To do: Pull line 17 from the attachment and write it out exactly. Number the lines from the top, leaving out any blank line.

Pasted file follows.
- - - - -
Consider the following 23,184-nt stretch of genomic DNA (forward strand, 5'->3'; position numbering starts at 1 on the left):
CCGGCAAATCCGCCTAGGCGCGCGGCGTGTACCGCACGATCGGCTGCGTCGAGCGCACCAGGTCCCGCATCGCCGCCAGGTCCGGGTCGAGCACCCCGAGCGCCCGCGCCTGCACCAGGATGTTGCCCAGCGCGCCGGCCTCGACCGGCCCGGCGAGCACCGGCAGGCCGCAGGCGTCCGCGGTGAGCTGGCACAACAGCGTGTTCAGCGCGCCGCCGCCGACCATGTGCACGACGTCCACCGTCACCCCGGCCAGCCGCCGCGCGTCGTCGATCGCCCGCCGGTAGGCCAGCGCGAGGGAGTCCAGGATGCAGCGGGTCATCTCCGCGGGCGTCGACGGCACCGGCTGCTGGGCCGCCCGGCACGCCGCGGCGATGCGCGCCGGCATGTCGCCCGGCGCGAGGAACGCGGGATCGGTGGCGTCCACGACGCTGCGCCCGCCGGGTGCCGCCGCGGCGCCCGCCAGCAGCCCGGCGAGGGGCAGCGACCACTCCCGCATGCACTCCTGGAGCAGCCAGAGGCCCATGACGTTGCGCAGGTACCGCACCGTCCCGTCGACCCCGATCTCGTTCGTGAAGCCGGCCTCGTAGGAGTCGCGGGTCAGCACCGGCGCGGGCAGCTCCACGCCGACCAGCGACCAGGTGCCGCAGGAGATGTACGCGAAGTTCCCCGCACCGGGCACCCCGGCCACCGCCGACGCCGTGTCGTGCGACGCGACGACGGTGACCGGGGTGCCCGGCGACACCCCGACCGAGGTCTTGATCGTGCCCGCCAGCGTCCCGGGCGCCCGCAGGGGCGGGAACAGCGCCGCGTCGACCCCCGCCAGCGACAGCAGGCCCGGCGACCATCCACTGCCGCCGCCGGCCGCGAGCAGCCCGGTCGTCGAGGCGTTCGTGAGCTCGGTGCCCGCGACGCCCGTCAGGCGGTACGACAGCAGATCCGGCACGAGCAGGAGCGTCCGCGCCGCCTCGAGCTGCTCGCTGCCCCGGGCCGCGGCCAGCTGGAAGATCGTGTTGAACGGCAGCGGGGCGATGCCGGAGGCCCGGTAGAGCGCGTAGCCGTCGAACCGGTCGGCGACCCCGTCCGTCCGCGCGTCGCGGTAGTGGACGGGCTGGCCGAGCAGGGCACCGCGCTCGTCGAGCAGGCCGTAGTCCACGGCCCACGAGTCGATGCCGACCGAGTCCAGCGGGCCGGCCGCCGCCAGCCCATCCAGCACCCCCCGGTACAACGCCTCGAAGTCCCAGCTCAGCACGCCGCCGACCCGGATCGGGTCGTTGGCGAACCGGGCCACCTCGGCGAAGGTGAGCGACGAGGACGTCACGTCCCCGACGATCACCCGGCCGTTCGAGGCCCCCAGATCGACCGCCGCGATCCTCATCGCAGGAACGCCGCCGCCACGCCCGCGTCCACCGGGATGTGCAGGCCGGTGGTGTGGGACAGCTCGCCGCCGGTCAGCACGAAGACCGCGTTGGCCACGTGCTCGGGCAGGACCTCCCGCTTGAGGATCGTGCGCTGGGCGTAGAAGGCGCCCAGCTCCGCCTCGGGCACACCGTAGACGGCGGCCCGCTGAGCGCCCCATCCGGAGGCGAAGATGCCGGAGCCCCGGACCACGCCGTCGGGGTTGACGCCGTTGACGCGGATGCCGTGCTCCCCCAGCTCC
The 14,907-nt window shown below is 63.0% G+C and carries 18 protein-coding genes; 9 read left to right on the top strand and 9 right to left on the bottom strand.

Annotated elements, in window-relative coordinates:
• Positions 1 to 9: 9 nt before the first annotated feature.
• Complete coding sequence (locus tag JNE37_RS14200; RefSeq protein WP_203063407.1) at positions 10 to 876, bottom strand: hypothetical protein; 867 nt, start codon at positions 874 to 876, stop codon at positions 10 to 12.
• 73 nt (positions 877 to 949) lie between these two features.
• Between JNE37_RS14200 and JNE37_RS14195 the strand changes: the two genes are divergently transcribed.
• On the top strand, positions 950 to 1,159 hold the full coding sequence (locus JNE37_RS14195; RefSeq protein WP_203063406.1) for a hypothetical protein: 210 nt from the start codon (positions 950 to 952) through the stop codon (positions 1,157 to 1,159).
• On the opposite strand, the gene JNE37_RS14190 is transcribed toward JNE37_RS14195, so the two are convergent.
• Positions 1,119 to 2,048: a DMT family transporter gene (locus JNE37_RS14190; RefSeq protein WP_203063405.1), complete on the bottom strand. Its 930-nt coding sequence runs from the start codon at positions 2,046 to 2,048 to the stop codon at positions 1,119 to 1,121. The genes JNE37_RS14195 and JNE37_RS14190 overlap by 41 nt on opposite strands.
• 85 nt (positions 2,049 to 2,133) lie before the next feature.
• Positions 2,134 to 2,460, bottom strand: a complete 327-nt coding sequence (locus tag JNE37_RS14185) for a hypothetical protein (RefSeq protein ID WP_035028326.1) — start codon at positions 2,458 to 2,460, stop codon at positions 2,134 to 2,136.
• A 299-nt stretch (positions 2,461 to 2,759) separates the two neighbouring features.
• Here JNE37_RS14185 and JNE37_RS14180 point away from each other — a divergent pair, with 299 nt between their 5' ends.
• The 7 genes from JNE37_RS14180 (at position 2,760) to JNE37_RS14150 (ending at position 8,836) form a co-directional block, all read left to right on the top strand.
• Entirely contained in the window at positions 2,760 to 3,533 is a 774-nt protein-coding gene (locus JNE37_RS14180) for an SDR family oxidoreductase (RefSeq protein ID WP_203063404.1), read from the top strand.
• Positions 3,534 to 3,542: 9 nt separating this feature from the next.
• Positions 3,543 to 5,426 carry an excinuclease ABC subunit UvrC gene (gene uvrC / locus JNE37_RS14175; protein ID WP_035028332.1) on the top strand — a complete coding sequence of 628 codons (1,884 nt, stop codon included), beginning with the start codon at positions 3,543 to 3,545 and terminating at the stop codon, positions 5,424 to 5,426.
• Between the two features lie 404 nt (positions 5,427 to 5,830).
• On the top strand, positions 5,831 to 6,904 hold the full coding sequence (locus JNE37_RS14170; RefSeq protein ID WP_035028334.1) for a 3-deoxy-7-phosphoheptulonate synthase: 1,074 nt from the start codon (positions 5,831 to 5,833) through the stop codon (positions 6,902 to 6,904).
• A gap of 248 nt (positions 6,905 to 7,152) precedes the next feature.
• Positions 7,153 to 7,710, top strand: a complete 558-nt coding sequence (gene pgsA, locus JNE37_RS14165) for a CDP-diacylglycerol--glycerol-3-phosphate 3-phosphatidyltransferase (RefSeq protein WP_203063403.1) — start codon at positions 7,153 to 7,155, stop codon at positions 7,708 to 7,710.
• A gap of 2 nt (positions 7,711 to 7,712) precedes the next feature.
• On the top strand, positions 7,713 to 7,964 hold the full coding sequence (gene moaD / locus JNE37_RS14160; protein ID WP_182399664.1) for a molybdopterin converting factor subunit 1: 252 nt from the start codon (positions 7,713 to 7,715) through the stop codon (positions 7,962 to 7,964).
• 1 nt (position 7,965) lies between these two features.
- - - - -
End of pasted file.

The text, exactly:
• Entirely contained in the window at positions 2,760 to 3,533 is a 774-nt protein-coding gene (locus JNE37_RS14180) for an SDR family oxidoreductase (RefSeq protein ID WP_203063404.1), read from the top strand.